- You can get a check in your hand within days instead of waiting for commissions to be paid out.
- It’s a great way to earn some money on the side while still having time for family and friends.
- You can only receive one fee per transaction, which means that you may end up splitting with another agent even though it is not ideal or wanted by either party.
- It can be very time-consuming having to go over contracts, etc., with other real estate professionals that may not even end up working together.
When should you use a real estate referral fee?
While it is understood that most real estate agents are primarily interested in selling their properties, there are many situations where referral services can come into play.
Clients ask for help – As a buyer’s agent, you will often find yourself working with clients who have no idea what they should be looking for or even how to get started.
By referring your client to another real estate professional such as an inspector or loan officer, the two of them could work together and bring more business back around eventually.
Sellers list on behalf of someone else – There may also be instances when you want to sell a property but do not take ownership of it either because it belongs to your parents or other family members, and this would be their responsibility to list it.
In that case, you would need to have them listed as the owners and then take care of all negotiations with other real estate professionals.
When it comes to finding the right real estate referral agreement that is most beneficial for you, a few steps can be taken.
Look at their business website
A good indication of how much they value referrals and what types of services clients will receive by working with them would come in forms such as testimonials from past customers or information on any certifications/licenses they have received.
For example, suppose they are an agent who works specifically with first-time homebuyers. In that case, it may benefit your client more if this person was referred over to another professional who has no experience with assisting people in this situation.
It also never hurts to ask other colleagues in the industry about which professionals work well with clients to ensure that you will be referring them to your business and not receiving anything in return.
If they have good real estate referral agreements, it should not be too difficult to reach out and inquire about what their services include or how much they charge for using real estate agents as well!
This is the best way of ensuring that everything runs smoothly when working together. No negotiations are happening beforehand, which can lead to disagreements later on down the line if things do not work out.
It is not always better to work with professionals that offer incentives such as lower closing costs or no real estate commissions. While this may be beneficial for you at the moment, there could also be potential disadvantages down the line if things do not go well.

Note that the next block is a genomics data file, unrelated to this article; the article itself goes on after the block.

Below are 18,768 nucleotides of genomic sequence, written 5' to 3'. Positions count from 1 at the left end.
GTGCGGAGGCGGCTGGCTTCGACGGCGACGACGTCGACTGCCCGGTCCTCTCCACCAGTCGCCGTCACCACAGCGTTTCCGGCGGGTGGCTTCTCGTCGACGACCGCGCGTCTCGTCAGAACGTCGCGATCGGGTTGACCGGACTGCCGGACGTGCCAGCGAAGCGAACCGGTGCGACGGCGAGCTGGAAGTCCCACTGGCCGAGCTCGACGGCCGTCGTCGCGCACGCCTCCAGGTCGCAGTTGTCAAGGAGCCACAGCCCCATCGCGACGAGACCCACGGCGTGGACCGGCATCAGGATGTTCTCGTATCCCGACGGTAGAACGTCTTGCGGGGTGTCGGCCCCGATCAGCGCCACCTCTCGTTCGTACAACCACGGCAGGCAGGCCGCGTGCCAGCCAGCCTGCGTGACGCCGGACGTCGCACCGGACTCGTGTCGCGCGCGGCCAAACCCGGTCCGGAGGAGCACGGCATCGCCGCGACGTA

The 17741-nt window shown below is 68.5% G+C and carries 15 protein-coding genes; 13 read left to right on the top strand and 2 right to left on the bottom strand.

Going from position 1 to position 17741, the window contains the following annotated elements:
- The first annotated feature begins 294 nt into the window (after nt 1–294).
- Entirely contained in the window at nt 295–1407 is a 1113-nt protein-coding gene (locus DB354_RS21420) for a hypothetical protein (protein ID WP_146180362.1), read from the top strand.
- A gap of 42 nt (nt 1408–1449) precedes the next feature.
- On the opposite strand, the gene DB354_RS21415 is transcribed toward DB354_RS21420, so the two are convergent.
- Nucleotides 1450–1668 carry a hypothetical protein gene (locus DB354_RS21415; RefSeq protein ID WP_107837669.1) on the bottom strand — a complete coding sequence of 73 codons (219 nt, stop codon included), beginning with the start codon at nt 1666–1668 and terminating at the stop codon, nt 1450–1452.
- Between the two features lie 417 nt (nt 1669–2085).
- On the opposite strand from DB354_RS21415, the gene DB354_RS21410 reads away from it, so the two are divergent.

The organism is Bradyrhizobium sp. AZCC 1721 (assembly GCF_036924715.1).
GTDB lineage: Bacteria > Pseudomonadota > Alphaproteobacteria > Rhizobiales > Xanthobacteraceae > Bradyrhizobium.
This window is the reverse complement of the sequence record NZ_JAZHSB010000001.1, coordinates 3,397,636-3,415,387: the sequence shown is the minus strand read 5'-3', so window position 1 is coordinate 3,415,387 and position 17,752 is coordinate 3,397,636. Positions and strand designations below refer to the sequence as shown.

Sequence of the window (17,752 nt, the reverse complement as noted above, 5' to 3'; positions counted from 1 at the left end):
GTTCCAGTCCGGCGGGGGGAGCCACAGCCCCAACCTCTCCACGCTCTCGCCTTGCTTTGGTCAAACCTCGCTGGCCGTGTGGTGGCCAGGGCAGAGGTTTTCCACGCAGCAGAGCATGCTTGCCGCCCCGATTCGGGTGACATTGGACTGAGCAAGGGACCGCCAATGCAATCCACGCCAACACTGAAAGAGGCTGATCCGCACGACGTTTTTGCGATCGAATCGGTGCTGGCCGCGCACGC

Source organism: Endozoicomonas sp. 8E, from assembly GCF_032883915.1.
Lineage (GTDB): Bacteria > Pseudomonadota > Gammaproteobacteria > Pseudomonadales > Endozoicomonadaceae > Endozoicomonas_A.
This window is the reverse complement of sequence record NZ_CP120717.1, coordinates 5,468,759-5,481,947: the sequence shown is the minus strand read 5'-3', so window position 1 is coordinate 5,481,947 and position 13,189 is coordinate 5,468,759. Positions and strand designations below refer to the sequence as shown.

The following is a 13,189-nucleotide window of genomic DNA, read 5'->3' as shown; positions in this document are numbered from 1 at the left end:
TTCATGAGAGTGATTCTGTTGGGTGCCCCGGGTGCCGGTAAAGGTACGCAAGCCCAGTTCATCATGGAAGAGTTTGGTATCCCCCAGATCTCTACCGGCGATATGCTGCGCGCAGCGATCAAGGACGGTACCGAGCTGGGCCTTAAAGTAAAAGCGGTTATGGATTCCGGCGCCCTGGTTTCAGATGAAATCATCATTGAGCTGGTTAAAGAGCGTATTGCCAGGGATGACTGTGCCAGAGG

Offering a coupon code to clients so they can get a discount off of your next transaction would be beneficial for showing that you care about them and their future.
Hosting open houses with no fees to attend is another way real estate agents can get more people in the door without losing money on commissions or referrals.
The referred client does not have to pay the referral fee, and a Realtor can’t force them to do so, and it would be unprofessional of that real estate agent in the first place if they did try to get money from their clients in this way.
A 15 percent sales price commission on top of fees is reasonable when you’re dealing with someone who has already paid your full commission amount for selling their home or property.
If you are receiving anything less than 20 percent (in addition to traditional closing costs), there may be something wrong with your referral agreement.
Agents can undoubtedly receive both commissions and real estate referral fees. This is a great way to incentivize your clients when you are working so closely with each other.
If both parties have agreed that there will be referral fees for either buying or selling, then it’s only right that they should receive their cut of this referral agreement in full, even if something goes wrong.
The real estate agent who received payment would need to return part/all of the amount paid by the referring party (in most cases).
No set commission rate should be paid on top of referrals. The amount you can charge will depend on your commissions and what type of real estate agent’s referral agreement has been reached between the two parties involved.
A referral fee agreement is fair if both parties are equally compensated for their hard work or services! If you have received a cut of the commission, but now your client needs to pay this real estate agent as well, then it may not be logical.
If you are receiving money for referrals, then the other party should be able to do this without having any extra fees or costs.
The real estate industry is constantly changing and evolving due to new technologies, innovations, and clients’ needs.
When it comes to working with other professionals in this field, referral fees can be an excellent way for both parties to earn some extra money if they have the same goals in mind!
With that being said, there are several things you need to know about receiving referrals from others, including how much commission should come off of each sale or purchase before taking into account any additional payments such as those given by your client after closing on their property!
Keep these tips in mind when setting up agreements between yourself and another agent, so everyone ends up happy at the end of the day.